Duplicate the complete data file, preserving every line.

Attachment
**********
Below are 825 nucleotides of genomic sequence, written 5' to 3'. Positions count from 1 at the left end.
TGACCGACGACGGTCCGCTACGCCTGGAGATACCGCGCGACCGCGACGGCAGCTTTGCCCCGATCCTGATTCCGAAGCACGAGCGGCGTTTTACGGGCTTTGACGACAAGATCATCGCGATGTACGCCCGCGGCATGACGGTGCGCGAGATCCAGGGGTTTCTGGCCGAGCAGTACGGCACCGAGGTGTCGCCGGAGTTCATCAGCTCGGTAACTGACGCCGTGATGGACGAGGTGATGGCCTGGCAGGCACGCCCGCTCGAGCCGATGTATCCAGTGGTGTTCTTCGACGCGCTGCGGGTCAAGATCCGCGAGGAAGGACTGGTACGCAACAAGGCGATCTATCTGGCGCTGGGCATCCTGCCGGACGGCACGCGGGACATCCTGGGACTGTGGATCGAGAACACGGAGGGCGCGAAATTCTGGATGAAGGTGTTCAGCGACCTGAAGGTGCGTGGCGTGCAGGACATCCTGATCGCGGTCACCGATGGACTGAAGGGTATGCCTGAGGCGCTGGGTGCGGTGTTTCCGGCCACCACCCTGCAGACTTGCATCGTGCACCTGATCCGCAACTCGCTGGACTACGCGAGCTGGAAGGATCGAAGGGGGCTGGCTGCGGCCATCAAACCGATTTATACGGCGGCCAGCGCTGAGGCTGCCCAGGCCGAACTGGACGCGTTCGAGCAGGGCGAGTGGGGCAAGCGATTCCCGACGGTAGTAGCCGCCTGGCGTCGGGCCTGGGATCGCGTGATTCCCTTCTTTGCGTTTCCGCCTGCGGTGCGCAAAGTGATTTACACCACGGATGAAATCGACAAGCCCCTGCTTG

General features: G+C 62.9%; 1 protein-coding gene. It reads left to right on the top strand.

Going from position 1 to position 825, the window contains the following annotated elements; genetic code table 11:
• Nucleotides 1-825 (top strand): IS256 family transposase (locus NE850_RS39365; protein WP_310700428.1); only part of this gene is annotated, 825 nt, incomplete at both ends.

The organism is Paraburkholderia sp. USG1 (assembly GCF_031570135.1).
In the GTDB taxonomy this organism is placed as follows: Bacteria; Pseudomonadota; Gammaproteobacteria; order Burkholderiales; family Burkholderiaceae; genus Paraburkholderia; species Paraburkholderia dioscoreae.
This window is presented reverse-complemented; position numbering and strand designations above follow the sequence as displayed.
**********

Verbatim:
Below are 825 nucleotides of genomic sequence, written 5' to 3'. Positions count from 1 at the left end.
TGACCGACGACGGTCCGCTACGCCTGGAGATACCGCGCGACCGCGACGGCAGCTTTGCCCCGATCCTGATTCCGAAGCACGAGCGGCGTTTTACGGGCTTTGACGACAAGATCATCGCGATGTACGCCCGCGGCATGACGGTGCGCGAGATCCAGGGGTTTCTGGCCGAGCAGTACGGCACCGAGGTGTCGCCGGAGTTCATCAGCTCGGTAACTGACGCCGTGATGGACGAGGTGATGGCCTGGCAGGCACGCCCGCTCGAGCCGATGTATCCAGTGGTGTTCTTCGACGCGCTGCGGGTCAAGATCCGCGAGGAAGGACTGGTACGCAACAAGGCGATCTATCTGGCGCTGGGCATCCTGCCGGACGGCACGCGGGACATCCTGGGACTGTGGATCGAGAACACGGAGGGCGCGAAATTCTGGATGAAGGTGTTCAGCGACCTGAAGGTGCGTGGCGTGCAGGACATCCTGATCGCGGTCACCGATGGACTGAAGGGTATGCCTGAGGCGCTGGGTGCGGTGTTTCCGGCCACCACCCTGCAGACTTGCATCGTGCACCTGATCCGCAACTCGCTGGACTACGCGAGCTGGAAGGATCGAAGGGGGCTGGCTGCGGCCATCAAACCGATTTATACGGCGGCCAGCGCTGAGGCTGCCCAGGCCGAACTGGACGCGTTCGAGCAGGGCGAGTGGGGCAAGCGATTCCCGACGGTAGTAGCCGCCTGGCGTCGGGCCTGGGATCGCGTGATTCCCTTCTTTGCGTTTCCGCCTGCGGTGCGCAAAGTGATTTACACCACGGATGAAATCGACAAGCCCCTGCTTG

General features: G+C 62.9%; 1 protein-coding gene. It reads left to right on the top strand.

Going from position 1 to position 825, the window contains the following annotated elements; genetic code table 11:
• Nucleotides 1-825 (top strand): IS256 family transposase (locus NE850_RS39365; protein WP_310700428.1); only part of this gene is annotated, 825 nt, incomplete at both ends.

The organism is Paraburkholderia sp. USG1 (assembly GCF_031570135.1).
In the GTDB taxonomy this organism is placed as follows: Bacteria; Pseudomonadota; Gammaproteobacteria; order Burkholderiales; family Burkholderiaceae; genus Paraburkholderia; species Paraburkholderia dioscoreae.
This window is presented reverse-complemented; position numbering and strand designations above follow the sequence as displayed.